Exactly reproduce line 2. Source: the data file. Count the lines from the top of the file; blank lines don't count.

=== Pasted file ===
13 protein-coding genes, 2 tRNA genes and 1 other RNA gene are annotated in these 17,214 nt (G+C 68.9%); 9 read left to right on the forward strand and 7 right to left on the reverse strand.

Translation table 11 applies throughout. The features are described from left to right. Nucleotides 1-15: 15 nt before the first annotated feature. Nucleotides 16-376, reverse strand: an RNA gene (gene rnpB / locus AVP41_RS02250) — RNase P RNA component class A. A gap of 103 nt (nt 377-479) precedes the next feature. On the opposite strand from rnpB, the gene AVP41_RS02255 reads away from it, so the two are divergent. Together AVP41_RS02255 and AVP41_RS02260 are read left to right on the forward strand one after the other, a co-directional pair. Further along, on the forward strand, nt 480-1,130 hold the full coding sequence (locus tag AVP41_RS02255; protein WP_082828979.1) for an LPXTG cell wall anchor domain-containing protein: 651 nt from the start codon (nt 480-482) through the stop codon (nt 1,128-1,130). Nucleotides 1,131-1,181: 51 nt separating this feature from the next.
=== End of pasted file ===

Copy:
Translation table 11 applies throughout. The features are described from left to right. Nucleotides 1-15: 15 nt before the first annotated feature. Nucleotides 16-376, reverse strand: an RNA gene (gene rnpB / locus AVP41_RS02250) — RNase P RNA component class A. A gap of 103 nt (nt 377-479) precedes the next feature. On the opposite strand from rnpB, the gene AVP41_RS02255 reads away from it, so the two are divergent. Together AVP41_RS02255 and AVP41_RS02260 are read left to right on the forward strand one after the other, a co-directional pair. Further along, on the forward strand, nt 480-1,130 hold the full coding sequence (locus tag AVP41_RS02255; protein WP_082828979.1) for an LPXTG cell wall anchor domain-containing protein: 651 nt from the start codon (nt 480-482) through the stop codon (nt 1,128-1,130). Nucleotides 1,131-1,181: 51 nt separating this feature from the next.